The American writer, journalist and general curmudgeon H L Mencken once defined puritanism as “the haunting fear that someone, somewhere, may be happy.” After watching a recent pro-Modi propaganda music video made by Pahlaj Nihalani, who also happens to be the Chairperson of the Central Board of Film Certification of India, I confess to feeling a similar bout of sadism: the haunting fear that someone, somewhere, may be enjoying Nihalani’s nationalist agitprop.
One would assume that almost every aspect of the video would militate against this eventuality. To begin with, it was, in essence, a political advertisement screened during the interval of a movie proper – the latest Salman Khan-starrer Prem Ratan Dhan Payo – in India’s commercial movie theatres. Apart from the loud, garish aesthetics of the music video itself, we see the misleading use of several images and footage, which were neither related to Modi nor to India. What self-respecting human being, one thought, would ever take the video seriously?
To the already converted, the music video supplies not-so-subtle reinforcement. For those vulnerable to the temptations of nationalist triumphalism but still undecided about Modi, one fears it gives the necessary nudge to the right. One sees Modi meeting Obama, then Putin, followed by visuals of an aircraft carrier, women operating charkhas, the Taj Mahal, rows of solar panels, a space station, Gandhi (a direct line between Bapu and Modi is established), among other breathless assortment of images that in themselves appear unobjectionable – all of this while five overly enthusiastic men repeat the refrain “Mera desh hain mahan, mera desh hain jawaan; My country is great, my country is young”. Of course, quite a few of these images have nothing to do with India, such as the International Space Station, flyovers in Dubai, Tour de France, a US Navy fighter jet, etc. But these misdirections hardly matter, especially in the present political climate where facts tend to become the first casualty. To the question of whether a crowd that came to watch Salman Khan would appreciate the six minutes taken up by the music video, one finds a depressing answer: a crowd whose substantial section revels in Khan’s hypermasculine antics is not likely to be completely inured to a carefully crafted hypermasculine paean to Modi Kaka. And one has to remember that all this is being done in the big screen, its effects amplified by the numbing audio-visual cacophony of cliches. Plus consider the chorus of the music video, which is – one has to face the facts – somewhat catchy.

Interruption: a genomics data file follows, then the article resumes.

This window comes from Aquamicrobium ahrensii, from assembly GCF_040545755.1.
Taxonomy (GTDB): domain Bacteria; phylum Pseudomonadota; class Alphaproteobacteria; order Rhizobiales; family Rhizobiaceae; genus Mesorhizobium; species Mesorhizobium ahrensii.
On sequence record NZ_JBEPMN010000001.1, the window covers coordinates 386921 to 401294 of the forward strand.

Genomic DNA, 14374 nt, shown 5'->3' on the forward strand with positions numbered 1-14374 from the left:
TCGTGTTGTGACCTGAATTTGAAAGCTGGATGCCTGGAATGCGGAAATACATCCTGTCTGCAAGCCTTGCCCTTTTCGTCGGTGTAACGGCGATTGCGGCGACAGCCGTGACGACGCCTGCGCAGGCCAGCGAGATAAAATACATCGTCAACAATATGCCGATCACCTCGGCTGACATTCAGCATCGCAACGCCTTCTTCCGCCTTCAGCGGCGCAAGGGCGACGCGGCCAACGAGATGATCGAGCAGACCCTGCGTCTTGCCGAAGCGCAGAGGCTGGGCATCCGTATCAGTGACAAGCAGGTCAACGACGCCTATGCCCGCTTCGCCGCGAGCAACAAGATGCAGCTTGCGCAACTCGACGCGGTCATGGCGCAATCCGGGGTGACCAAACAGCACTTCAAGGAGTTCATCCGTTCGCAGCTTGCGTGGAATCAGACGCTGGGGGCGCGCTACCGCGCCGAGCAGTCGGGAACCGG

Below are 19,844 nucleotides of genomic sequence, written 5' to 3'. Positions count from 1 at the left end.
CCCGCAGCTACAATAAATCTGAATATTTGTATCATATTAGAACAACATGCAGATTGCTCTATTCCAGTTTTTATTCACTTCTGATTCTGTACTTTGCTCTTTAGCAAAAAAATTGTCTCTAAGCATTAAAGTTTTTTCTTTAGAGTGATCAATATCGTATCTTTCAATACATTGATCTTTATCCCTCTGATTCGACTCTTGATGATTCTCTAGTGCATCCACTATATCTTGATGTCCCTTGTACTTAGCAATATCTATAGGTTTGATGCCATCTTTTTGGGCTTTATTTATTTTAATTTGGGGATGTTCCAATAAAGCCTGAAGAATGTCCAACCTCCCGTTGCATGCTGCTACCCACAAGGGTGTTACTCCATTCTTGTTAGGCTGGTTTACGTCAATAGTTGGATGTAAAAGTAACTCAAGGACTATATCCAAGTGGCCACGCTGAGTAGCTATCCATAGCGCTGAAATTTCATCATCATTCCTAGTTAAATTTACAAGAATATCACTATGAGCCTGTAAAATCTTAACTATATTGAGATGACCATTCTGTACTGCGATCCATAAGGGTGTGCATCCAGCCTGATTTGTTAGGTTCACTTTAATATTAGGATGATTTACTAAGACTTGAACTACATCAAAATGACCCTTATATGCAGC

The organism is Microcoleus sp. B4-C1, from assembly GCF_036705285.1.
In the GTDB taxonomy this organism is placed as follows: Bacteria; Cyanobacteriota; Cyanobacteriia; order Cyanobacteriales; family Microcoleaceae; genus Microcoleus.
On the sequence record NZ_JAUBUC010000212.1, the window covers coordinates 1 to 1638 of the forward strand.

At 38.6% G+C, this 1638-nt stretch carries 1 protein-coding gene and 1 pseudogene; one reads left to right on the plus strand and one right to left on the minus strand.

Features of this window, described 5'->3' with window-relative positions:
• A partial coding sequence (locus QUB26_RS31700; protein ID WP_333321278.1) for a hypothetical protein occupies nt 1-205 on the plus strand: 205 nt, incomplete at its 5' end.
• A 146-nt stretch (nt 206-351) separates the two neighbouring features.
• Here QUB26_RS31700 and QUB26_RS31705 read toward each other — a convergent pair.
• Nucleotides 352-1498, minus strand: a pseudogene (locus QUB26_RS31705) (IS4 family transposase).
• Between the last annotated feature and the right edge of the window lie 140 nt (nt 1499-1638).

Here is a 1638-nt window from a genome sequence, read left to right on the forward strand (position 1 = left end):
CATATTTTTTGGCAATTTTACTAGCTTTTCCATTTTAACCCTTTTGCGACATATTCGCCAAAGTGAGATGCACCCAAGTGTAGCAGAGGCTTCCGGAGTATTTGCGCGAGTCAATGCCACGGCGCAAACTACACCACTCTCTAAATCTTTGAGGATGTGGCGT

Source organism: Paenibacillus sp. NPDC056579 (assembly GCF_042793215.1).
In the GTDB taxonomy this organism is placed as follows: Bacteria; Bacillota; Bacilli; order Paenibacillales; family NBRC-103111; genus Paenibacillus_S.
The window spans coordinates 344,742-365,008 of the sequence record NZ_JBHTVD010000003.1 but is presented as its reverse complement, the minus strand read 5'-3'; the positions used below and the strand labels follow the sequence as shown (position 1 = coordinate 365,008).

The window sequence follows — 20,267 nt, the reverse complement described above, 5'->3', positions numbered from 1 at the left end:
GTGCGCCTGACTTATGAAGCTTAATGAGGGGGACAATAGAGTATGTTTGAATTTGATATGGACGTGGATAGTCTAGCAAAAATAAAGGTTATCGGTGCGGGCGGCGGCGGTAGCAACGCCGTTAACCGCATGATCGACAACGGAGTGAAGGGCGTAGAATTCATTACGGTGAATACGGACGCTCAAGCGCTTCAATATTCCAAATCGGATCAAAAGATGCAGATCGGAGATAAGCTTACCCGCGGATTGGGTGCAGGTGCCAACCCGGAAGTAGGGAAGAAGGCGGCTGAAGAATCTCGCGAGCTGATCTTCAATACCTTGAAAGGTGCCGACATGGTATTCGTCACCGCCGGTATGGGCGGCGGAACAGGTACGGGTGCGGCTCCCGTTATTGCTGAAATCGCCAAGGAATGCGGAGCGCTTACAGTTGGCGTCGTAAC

Yet for those who had to suffer this ordeal at the cinemas, and who are neither in the pro-Modi camp nor likely to be converted, one should first offer sympathy: for they would not only have to watch this video, but also endure 164 minutes of Prem Ratan Dhan Payo, which, I have been told, doesn’t offer much respite either. One thing can however be said: if they do manage to get themselves in Kathmandu for the Film Southasia ’15 documentary festival this week (which will feature both Mr Modi and Salman Khan in much different contexts), some of the damage done by the exposure to the propaganda video might just be undone.
~ Shubhanga Pandey is an assistant editor at Himal Southasian.